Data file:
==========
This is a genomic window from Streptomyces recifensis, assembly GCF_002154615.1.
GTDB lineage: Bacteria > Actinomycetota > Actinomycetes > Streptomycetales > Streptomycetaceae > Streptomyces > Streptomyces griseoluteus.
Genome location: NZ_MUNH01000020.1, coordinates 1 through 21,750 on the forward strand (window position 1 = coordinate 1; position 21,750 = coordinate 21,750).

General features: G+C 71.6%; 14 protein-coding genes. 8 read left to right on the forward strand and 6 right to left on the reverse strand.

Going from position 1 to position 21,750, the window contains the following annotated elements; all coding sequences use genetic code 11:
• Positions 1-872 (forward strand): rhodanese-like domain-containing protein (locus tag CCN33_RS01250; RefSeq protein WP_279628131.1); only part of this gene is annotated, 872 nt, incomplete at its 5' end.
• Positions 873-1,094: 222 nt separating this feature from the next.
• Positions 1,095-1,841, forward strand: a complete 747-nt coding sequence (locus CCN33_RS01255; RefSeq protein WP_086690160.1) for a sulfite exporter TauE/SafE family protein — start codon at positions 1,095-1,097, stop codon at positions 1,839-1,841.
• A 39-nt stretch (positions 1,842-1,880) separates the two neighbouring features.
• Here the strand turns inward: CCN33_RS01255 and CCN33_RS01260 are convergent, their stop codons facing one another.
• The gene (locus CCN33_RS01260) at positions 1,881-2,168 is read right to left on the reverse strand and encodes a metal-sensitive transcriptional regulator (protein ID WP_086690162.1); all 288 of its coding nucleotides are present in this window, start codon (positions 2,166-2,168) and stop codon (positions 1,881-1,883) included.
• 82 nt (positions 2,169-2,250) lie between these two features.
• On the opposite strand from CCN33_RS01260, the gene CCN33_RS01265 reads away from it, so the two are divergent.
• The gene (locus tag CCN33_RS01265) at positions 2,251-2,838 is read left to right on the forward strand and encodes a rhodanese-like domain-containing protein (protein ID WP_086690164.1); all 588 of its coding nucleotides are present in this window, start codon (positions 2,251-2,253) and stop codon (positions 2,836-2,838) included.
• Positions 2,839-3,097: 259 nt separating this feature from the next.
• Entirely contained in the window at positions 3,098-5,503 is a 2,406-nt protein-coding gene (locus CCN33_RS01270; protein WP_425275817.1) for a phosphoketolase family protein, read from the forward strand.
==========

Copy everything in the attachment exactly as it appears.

This is a genomic window from Streptomyces recifensis, assembly GCF_002154615.1.
GTDB lineage: Bacteria > Actinomycetota > Actinomycetes > Streptomycetales > Streptomycetaceae > Streptomyces > Streptomyces griseoluteus.
Genome location: NZ_MUNH01000020.1, coordinates 1 through 21,750 on the forward strand (window position 1 = coordinate 1; position 21,750 = coordinate 21,750).

General features: G+C 71.6%; 14 protein-coding genes. 8 read left to right on the forward strand and 6 right to left on the reverse strand.

Going from position 1 to position 21,750, the window contains the following annotated elements; all coding sequences use genetic code 11:
• Positions 1-872 (forward strand): rhodanese-like domain-containing protein (locus tag CCN33_RS01250; RefSeq protein WP_279628131.1); only part of this gene is annotated, 872 nt, incomplete at its 5' end.
• Positions 873-1,094: 222 nt separating this feature from the next.
• Positions 1,095-1,841, forward strand: a complete 747-nt coding sequence (locus CCN33_RS01255; RefSeq protein WP_086690160.1) for a sulfite exporter TauE/SafE family protein — start codon at positions 1,095-1,097, stop codon at positions 1,839-1,841.
• A 39-nt stretch (positions 1,842-1,880) separates the two neighbouring features.
• Here the strand turns inward: CCN33_RS01255 and CCN33_RS01260 are convergent, their stop codons facing one another.
• The gene (locus CCN33_RS01260) at positions 1,881-2,168 is read right to left on the reverse strand and encodes a metal-sensitive transcriptional regulator (protein ID WP_086690162.1); all 288 of its coding nucleotides are present in this window, start codon (positions 2,166-2,168) and stop codon (positions 1,881-1,883) included.
• 82 nt (positions 2,169-2,250) lie between these two features.
• On the opposite strand from CCN33_RS01260, the gene CCN33_RS01265 reads away from it, so the two are divergent.
• The gene (locus tag CCN33_RS01265) at positions 2,251-2,838 is read left to right on the forward strand and encodes a rhodanese-like domain-containing protein (protein ID WP_086690164.1); all 588 of its coding nucleotides are present in this window, start codon (positions 2,251-2,253) and stop codon (positions 2,836-2,838) included.
• Positions 2,839-3,097: 259 nt separating this feature from the next.
• Entirely contained in the window at positions 3,098-5,503 is a 2,406-nt protein-coding gene (locus CCN33_RS01270; protein WP_425275817.1) for a phosphoketolase family protein, read from the forward strand.